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1995 Budget Draws Praise -- And Concerns

Sidebar:Federal Research Funding Though many express general satisfaction with allocations, some observers warn of tough funding battles ahead The 1995 federal budget process has produced its traditional share of beneficiaries and victims, champions and critics. Some, for example, are heartened by a 14 percent funding increase for the National Science Foundation, while others view a modest budget raise for the National Institutes

Barton Reppert

Sidebar:Federal Research Funding


Though many express general satisfaction with allocations, some observers warn of tough funding battles ahead
The 1995 federal budget process has produced its traditional share of beneficiaries and victims, champions and critics. Some, for example, are heartened by a 14 percent funding increase for the National Science Foundation, while others view a modest budget raise for the National Institutes of Health as woefully inadequate.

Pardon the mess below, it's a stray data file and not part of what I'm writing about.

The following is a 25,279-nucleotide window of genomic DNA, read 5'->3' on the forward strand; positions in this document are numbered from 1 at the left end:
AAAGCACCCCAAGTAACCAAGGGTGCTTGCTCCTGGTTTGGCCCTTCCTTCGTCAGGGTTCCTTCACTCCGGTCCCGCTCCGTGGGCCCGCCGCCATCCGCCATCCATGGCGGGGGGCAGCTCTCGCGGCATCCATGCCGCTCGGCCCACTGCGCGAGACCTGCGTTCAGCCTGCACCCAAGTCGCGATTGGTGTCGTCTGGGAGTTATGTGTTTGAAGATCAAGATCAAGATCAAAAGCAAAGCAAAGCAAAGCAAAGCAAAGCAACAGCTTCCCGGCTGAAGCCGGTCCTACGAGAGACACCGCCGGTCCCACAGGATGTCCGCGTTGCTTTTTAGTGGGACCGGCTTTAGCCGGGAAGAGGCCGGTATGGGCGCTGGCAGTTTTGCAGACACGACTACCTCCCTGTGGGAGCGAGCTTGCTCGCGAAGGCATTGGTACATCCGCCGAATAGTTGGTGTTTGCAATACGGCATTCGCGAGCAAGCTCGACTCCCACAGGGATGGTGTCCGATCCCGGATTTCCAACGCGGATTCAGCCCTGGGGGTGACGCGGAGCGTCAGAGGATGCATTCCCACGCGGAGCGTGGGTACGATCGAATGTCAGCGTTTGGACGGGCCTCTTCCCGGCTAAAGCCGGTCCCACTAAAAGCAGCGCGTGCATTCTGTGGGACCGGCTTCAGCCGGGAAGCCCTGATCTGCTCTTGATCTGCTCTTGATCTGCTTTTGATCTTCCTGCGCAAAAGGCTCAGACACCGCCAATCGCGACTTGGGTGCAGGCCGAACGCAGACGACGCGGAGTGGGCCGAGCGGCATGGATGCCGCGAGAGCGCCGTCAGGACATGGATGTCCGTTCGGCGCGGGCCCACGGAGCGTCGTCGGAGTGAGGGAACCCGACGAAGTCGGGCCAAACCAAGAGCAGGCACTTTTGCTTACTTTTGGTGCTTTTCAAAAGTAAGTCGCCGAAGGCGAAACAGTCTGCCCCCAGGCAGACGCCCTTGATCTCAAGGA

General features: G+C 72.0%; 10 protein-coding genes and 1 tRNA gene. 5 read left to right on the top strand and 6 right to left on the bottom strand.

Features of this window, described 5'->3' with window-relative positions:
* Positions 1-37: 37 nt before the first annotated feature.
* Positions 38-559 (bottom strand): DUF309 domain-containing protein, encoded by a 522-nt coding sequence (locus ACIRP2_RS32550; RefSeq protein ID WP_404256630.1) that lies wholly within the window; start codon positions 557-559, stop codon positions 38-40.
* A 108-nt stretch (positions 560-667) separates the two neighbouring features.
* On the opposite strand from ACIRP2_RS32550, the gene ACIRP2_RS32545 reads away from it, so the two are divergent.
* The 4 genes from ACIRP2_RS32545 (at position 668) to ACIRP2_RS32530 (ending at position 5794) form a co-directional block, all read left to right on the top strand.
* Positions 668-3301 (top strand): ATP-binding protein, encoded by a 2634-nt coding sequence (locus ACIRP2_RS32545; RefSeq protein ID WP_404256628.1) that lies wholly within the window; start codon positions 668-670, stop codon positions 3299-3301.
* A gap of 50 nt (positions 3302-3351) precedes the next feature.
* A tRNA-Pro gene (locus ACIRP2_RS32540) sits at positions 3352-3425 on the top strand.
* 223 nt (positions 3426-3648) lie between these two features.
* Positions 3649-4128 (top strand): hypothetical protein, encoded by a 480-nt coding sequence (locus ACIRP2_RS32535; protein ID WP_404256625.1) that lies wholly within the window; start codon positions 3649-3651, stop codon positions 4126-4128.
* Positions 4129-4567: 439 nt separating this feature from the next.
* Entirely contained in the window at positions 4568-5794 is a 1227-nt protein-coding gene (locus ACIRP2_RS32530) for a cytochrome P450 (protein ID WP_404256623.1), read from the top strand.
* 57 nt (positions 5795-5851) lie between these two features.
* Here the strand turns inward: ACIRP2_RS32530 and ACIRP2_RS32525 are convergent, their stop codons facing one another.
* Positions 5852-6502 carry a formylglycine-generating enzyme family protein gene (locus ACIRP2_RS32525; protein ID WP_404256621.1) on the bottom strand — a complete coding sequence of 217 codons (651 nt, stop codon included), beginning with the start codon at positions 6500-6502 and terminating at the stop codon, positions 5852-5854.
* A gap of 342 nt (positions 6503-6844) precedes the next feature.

In general, many officials of scientific associations and other science-policy watchers are expressing satisfaction with this year's congressional appropriations for research funding.

Several other observers, however, see in this and other recent budget go-rounds indications that do not bode well for the future. They caution that the U.S. research community will need to redouble its lobbying efforts and push for sustained support in the next budget year, in view of increasingly tight caps on federal discretionary spending.

Rep. George E. Brown, Jr....

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